While you were gargling beer and lighting streamers in your pants over the holiday, a global consortium of scientists was celebrating over juice boxes: They might have discovered the long-predicted Higgs boson particle, a key to the universe's existence and the holy grail of contemporary physics.
A contingent of academics from right here in Southern California took part in the discovery:
About 40 Caltech scientists were members of the geek squad of scientific superheros. (See a photo of how physicists gets down after a big discovery here; yeah, it's like a rap video has come to life). Caltech physics professor Harvey Newman said in a statement:
This is a momentous time in the history of particle physics and in scientific exploration--the implications are profound. This is experimental science at its best.
The academics have been working at the European Center for Nuclear Research's Large Hadron Collider in Geneva to figure this out. So what is the Higgs boson?
In 1968 British scientist Peter Higgs theorized that space was not a free-for-all of nothingness but rather a place in which particles rubbed shoulders like clubbers at Avalon Hollywood on a Saturday night.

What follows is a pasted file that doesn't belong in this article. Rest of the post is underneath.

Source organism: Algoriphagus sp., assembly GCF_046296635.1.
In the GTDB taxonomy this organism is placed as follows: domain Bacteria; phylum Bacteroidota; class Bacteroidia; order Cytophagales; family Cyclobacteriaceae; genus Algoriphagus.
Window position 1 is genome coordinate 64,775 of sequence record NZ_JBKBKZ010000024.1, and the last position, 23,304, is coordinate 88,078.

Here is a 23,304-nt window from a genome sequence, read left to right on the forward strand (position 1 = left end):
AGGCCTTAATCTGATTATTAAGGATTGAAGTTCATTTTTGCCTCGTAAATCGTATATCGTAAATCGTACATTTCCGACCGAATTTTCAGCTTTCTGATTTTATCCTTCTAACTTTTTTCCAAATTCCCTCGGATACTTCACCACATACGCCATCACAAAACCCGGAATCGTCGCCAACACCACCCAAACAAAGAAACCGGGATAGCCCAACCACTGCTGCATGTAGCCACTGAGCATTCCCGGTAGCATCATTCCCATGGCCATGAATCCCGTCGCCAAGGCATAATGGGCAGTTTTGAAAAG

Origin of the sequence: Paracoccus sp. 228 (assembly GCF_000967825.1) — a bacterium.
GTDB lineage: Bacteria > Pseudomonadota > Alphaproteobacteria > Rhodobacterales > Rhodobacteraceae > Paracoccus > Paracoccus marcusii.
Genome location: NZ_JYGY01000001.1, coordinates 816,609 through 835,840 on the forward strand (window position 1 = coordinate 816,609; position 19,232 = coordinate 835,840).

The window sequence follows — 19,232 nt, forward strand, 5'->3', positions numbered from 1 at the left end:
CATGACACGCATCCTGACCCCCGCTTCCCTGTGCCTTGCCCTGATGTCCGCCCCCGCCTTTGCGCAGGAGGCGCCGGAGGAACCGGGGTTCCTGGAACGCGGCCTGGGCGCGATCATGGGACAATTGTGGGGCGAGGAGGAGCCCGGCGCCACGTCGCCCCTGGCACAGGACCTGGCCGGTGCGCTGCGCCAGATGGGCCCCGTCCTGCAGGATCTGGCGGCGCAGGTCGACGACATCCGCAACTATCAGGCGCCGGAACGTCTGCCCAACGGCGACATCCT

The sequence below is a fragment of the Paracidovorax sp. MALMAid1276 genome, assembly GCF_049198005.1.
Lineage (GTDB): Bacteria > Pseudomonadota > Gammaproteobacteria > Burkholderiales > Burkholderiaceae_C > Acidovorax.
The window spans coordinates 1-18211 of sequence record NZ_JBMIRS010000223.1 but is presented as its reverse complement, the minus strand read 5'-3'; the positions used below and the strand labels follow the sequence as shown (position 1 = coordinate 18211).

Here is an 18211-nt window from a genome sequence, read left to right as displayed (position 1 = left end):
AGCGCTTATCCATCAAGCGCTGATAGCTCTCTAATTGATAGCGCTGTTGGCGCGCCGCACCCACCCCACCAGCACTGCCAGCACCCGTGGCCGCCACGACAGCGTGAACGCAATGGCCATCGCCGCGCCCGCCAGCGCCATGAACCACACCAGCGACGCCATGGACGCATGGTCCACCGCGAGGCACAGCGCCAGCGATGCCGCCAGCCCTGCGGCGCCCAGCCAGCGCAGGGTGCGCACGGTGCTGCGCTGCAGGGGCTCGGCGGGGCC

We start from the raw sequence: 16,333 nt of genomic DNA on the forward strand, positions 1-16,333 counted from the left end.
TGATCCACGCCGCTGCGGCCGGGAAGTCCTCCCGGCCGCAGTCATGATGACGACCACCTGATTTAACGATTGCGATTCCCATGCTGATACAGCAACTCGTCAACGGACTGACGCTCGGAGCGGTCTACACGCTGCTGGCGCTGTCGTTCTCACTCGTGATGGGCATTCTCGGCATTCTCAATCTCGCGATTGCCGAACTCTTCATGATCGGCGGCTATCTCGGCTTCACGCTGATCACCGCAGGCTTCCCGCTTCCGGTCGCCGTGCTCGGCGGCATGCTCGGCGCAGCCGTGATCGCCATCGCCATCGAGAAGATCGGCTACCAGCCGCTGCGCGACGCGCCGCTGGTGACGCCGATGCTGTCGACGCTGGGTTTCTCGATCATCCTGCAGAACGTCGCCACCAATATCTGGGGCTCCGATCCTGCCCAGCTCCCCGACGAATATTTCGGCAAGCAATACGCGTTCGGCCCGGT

Some of them would stick to each other and, you know, end up having breakfast together. That, in turn, suggests mass, without which we'd have no matter, no universe, no planets, no life.
In order to prove that this is the case, scientists have been working at the collider to essentially try to crash nothingness into nothingness -- to recreate the early days of space and the creation of the universe.
If Higgs was right, out of nothing would come something -- Higgs boson, a little baby "God Particle."
And it happened. Sort of. Caltech states that it's not a 100 percent lock just yet:
The international team of scientists and engineers--which includes a large contingent from Caltech, led by Newman and Maria Spiropulu, professor of physics--says it needs more data to determine for certain if the particle they've discovered is indeed the Higgs boson predicted by the Standard Model, the theory that describes how all particles interact. The results so far, however, show that it has many of the properties expected for such a particle.
Caltech physics professor Maria Spiropulu:
Even these early results give us important hints as to how mass in the universe came to be.
Fascinating. Now get back to your beer.